I was studying the Decorator Pattern as documented in GOF. It seems like a complicated design pattern to me.
So please, help me understand the Decorator Pattern. Could someone give a use-case example of where this is useful in the real world?
Consider a case of a pizza shop. In the pizza shop they will sell few pizza varieties and they will also provide toppings in the menu. Now imagine a situation wherein if the pizza shop has to provide prices for each combination of pizza and topping. Even if there are four basic pizzas and 8 different toppings, the application would go crazy maintaining all these concrete combination of pizzas and toppings.
Here comes the decorator pattern.
As per the decorator pattern, you will implement toppings as decorators and pizzas will be decorated by those toppings' decorators. Practically each customer would want toppings of his desire and final bill-amount will be composed of the base pizzas and additionally ordered toppings. Each topping decorator would know about the pizzas that it is decorating and it's price. GetPrice() method of Topping object would return cumulative price of both pizza and the topping.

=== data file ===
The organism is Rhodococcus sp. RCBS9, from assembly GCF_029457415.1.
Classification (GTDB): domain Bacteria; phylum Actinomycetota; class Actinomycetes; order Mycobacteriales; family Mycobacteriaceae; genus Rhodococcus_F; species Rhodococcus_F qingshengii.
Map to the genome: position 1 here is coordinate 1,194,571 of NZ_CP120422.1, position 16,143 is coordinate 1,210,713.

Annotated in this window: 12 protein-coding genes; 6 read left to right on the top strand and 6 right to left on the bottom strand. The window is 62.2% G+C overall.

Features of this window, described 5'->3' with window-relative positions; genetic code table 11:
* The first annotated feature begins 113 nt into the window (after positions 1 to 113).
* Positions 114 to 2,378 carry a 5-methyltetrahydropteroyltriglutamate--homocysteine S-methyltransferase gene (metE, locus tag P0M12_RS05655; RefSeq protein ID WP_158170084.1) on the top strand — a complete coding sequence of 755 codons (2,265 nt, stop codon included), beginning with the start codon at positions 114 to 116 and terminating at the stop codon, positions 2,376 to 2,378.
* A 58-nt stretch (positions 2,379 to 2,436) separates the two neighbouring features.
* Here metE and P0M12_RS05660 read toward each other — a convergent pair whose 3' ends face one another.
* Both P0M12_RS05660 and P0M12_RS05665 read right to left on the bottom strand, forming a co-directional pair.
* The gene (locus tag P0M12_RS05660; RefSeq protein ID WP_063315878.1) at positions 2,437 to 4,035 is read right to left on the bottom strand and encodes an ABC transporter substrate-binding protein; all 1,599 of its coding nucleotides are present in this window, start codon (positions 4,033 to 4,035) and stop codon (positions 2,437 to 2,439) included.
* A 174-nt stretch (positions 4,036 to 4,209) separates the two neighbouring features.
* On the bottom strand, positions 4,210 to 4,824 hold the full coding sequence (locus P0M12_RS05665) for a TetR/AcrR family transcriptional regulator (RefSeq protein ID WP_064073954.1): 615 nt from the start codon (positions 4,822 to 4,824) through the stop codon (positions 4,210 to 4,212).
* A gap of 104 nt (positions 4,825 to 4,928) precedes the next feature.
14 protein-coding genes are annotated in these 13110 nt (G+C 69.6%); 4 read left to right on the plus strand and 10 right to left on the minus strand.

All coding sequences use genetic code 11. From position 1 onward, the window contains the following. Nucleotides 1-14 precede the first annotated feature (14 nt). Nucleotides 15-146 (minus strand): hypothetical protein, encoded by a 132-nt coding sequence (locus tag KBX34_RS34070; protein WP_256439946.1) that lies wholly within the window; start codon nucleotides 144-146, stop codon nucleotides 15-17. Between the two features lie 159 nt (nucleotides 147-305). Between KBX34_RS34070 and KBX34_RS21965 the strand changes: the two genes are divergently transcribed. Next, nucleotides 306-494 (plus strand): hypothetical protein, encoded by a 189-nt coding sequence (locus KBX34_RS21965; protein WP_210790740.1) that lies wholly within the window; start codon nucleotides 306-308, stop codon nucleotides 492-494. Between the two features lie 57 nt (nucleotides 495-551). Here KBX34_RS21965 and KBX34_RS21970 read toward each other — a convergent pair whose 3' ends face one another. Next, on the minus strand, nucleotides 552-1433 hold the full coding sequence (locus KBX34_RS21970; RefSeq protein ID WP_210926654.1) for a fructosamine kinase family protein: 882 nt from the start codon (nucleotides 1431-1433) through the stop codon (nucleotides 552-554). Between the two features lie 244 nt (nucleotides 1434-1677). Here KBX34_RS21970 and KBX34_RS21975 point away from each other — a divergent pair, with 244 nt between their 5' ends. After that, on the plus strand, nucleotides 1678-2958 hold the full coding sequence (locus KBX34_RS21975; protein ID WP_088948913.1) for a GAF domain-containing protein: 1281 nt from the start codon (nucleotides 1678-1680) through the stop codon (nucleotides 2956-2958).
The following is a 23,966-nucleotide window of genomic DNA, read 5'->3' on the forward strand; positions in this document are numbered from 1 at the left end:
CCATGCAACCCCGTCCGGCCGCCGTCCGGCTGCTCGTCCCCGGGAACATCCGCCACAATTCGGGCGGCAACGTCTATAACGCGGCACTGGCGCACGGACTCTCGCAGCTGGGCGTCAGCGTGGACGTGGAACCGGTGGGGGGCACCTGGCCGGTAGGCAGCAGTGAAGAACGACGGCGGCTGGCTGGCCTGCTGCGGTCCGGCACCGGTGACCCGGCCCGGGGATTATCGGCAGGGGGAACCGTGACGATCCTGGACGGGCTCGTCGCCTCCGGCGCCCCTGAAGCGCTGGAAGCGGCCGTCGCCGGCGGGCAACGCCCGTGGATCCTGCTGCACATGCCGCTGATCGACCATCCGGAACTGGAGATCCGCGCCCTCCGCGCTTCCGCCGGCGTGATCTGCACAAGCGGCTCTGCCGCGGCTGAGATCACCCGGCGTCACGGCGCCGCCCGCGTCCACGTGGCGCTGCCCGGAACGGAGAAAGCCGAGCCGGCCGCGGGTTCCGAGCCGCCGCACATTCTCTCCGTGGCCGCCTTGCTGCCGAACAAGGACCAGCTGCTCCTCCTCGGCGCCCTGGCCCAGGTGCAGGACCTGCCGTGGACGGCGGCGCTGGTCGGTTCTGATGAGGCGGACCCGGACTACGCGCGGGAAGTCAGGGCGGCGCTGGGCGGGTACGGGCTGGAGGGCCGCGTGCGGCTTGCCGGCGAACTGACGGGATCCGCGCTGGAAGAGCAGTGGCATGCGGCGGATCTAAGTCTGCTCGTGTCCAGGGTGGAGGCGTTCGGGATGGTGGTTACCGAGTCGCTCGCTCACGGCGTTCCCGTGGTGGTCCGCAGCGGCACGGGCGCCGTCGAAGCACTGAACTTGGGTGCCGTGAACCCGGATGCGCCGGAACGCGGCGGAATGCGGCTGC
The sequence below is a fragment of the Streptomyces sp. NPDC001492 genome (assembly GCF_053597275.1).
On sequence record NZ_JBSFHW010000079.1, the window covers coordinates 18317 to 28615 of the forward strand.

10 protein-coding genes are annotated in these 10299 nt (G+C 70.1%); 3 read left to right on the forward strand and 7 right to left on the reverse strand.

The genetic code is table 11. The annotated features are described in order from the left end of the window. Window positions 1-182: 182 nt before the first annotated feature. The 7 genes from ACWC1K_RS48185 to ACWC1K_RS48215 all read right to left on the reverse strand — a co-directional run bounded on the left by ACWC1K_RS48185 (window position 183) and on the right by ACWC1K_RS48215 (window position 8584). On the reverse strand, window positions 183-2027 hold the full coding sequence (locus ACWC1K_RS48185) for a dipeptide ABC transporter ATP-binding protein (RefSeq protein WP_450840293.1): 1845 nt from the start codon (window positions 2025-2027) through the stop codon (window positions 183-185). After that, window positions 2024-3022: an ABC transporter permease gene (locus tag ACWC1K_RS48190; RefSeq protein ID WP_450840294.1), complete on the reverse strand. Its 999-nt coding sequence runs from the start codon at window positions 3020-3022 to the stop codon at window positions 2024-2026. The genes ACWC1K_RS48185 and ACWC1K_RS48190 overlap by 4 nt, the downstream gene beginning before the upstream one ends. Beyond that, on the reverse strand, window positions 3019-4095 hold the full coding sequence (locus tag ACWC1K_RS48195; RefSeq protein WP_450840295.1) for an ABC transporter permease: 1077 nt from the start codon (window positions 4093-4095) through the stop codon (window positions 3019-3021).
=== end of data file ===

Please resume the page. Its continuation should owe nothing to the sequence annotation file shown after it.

Here's a code-example of explanation above.
It's worth noting that the Java i/o model is based on the decorator pattern. The layering of this reader on top of that reader on top of...is a really real world example of decorator.
What is Decorator Design Pattern in Java.
The formal definition of the Decorator pattern from the GoF book (Design Patterns: Elements of Reusable Object-Oriented Software, 1995, Pearson Education, Inc. Publishing as Pearson Addison Wesley) says you can,
"Attach additional responsibilities to an object dynamically. Decorators provide a flexible alternative to subclassing for extending functionality."
Let's say we have a Pizza and we want to decorate it with toppings such as Chicken Masala, Onion and Mozzarella Cheese. Let's see how to implement it in Java ...
Program to demonstrate how to implement Decorator Design Pattern in Java.